Monday, February 04, 2008

Who Owns Your Media

If you happen to live in Alice, TX, your news is now brought to you by an Australian firm, Macquarie, that builds toll-roads. The big story is about the mayor's dognapping, but tomorrow it may be why you want a toll road.

The same is true of several other small towns whose independent newspapers have been bought up by that firm, which is now vying for the growing toll-road building industry in the Trans Texas Corridor that the legislature in Austin is considering.

The UK and Australian press have christened Macquarie, the Australian investment and banking group, the “Millionaire Factory” for the hefty bonuses it lavishes on its executives. Macquarie has several tentacles including the Macquarie Infrastructure Group which builds toll roads and the Macquarie Media Group.

It’s worth noting that the Macquarie Media Group has gobbled up more than 100 small town U.S. newspapers since last year, including the Dallas-based American Consolidated Media, which owns a number of small papers in Texas. Just this month it bought the Glen Rose Reporter in Glen Rose, south of Fort Worth. Its acquisitions make the Macquarie Media Group’s American Consolidated Media — the 5th largest regional newspaper publisher in the United States.

Why should we care? Because Macquarie Infrastructure Group has made several bids to build toll roads in Texas and across the United States. One of the Macquarie Media Group’s acquisitions is the Alice Echo-News, the homepage of which currently sports a web banner touting the I-69 Trans Texas Corridor public meetings. This is part of the same media campaign which angered legislators such as Senator John Carona (R-Dallas) chair of the Senate Transportation and Homeland Security Commission. The “Keep Texas Moving” media campaign is costing TxDOT up to $9 million. Meanwhile, TxDot says it will delay more than $1 billion worth of projects this year because it doesn’t have enough money, a claim that many legislators and citizens alike find laughable.

For more toll road fun, Carona, will hold a hearing February 5th, asking TxDot to explain where its money went, and why it didn’t mention this cash-flow crisis during last year’s legislative session.(Emphasis added.)

The government which produced our War Criminal In Chief has a long record of serving industry at the expense of the public. It has been carried into national operation by the worst executive branch in history, to this country's great damage.

Diane wrote about one of the truly destructive records that is being amassed at HUD in her post this morning. Such records of shameful behavior need to be studied, and they need to be considered in voting for our country and our states' future.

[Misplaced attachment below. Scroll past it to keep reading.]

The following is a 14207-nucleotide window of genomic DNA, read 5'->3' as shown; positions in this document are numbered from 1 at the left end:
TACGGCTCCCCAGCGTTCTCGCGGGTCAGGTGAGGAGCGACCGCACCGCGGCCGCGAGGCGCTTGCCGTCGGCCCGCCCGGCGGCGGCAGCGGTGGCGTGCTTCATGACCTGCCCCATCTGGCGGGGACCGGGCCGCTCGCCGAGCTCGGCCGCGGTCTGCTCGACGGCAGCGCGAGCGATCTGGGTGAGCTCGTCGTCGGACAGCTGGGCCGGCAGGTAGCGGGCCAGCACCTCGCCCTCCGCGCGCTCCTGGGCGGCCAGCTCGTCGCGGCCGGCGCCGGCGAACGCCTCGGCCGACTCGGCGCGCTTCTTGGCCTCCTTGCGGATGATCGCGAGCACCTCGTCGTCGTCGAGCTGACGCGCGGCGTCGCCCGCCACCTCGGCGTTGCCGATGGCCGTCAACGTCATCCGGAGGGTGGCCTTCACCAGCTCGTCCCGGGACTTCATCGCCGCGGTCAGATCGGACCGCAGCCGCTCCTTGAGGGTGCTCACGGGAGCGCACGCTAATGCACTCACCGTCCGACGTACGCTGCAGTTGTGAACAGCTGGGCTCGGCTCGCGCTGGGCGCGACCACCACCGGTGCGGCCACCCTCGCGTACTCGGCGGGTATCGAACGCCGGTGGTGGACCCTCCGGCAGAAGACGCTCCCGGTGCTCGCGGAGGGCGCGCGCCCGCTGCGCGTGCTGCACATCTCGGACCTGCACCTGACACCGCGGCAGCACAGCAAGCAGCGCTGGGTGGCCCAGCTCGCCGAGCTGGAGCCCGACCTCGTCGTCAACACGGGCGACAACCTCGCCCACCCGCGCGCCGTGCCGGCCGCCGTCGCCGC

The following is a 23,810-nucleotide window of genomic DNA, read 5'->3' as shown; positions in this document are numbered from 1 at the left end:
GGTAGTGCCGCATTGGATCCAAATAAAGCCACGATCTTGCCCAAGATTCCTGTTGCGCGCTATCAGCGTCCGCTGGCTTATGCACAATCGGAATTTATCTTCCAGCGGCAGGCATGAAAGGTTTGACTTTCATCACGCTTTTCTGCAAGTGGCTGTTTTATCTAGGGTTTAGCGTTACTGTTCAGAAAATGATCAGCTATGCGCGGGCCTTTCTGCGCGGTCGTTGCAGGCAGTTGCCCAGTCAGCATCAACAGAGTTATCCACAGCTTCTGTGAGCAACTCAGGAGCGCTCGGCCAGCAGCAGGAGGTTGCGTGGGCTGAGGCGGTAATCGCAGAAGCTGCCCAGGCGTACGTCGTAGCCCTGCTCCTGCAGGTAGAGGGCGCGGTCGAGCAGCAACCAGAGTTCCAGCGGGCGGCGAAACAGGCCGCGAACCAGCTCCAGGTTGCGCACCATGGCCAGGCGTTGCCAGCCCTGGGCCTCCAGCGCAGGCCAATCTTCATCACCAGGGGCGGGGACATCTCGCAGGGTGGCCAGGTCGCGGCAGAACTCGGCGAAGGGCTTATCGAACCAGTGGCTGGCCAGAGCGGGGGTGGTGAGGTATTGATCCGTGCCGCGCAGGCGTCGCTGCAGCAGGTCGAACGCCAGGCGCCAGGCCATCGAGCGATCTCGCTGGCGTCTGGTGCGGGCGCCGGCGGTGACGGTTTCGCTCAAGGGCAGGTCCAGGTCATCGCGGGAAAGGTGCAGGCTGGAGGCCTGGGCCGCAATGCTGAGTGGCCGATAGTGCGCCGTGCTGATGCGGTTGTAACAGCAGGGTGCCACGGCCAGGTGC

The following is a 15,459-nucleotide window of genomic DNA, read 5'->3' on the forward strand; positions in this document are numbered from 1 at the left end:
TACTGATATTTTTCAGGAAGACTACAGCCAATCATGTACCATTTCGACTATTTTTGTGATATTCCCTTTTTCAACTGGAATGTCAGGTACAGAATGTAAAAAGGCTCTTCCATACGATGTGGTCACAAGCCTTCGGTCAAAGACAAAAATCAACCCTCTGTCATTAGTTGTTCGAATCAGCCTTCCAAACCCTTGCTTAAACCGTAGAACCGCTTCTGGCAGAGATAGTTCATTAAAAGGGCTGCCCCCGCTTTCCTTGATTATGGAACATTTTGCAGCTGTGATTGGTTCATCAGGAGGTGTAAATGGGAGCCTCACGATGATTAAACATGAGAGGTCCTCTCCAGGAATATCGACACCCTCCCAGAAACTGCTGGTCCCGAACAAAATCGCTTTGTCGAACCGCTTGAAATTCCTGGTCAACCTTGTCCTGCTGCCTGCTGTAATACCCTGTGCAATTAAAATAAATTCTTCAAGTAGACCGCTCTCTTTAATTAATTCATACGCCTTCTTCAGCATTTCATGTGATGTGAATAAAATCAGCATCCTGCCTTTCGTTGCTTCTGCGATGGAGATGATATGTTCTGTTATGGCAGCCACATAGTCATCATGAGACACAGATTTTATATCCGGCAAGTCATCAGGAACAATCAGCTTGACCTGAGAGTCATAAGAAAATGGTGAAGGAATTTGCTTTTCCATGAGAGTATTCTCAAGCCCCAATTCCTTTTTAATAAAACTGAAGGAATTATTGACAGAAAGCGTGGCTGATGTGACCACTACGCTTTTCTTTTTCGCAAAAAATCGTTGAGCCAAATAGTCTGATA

When media are gobbled up by a firm that has an interest in the local laws being written, it is a matter that needs more exposure. The FCC will probably show no interest until a new administration puts public servants into oversight of the country's needs and practices.

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Blogger Mr.Murder said...

Texas, past the extent it already is, will become a hub.

Spokes coming off that hub like a wheel, and trucks rolling through.

The state should fight the foreign driver items from NAFTA tooth and nail

It's one of the few so able, having considered itself "the nation of Texas" before it had statehood.

Most likely it's the one state that could find some merit in arguing against a treaty, having been founded on sovereign status initially.

I'm pretty certain Appellate judges might rule quite favorably.

It could set an interesting precedent. It of course could also deny other areas not considered relevant to the same background.

Or even be considered a cornerstone for a ruling pro La Raza... would be interesting to hear as much, from varied legal voices in the Lone Star State.

Perhaps Ronnie Earl could opine on such topics...

3:41 AM  
Blogger Snarkworth said...

At least we have a feisty, crusading small-town newspaper to get to the bottom of..........

Oh, wait.

3:46 AM  
Blogger jarober said...

I love the historical illiteracy inherent in posts like this. There was a brief window in American history - from about the 1940's to the 1970's - when the current theories about "independent journalism" became assumed verities. Before that time, it was common for business and/or political interests to own newspapers. Jefferson and Adams both had their own house organs leading up to the 1800 election, for instance - something I'm sure would horrify you.

Having honestly partisan papers is far better than the "objective" media we pretend to have. At least there's no pretense.

4:11 AM  
Blogger said...

... a web banner touting the I-69 Trans Texas Corridor public meetings. ....

Industry loves the I-69 corridor because it will allow them to bypass the Teamsters Union.

It will be interesting to see what happens in Texas when dueling interests -- corporate pro-business vs nativist anti-immigrant -- will duke it out.

4:35 AM  
Blogger Unknown said...

jarober, the difference in the day of Jefferson and Adams was that there were newspaper publishers crawling out of the woodwork. Each was very biased, true, but there was a newspaper for every stripe. Now it's all of one bias.

And having reached that peak of independent journalism, why would we not be horrified to be sliding into this swamp?

5:11 AM  
Anonymous Anonymous said...

There was a brief window in American history - from about the 1940's to the 1970's - when the current theories about "independent journalism" became assumed verities.

That period coincided with the healthiest, most prosperous, and most democratic time in American history.

But of course this overall prosperity was achieved through a form of socialism, which is why the right wing wants all vestiges of it, and the independent journalism that helped sustain it by creating informed citizens, utterly destroyed.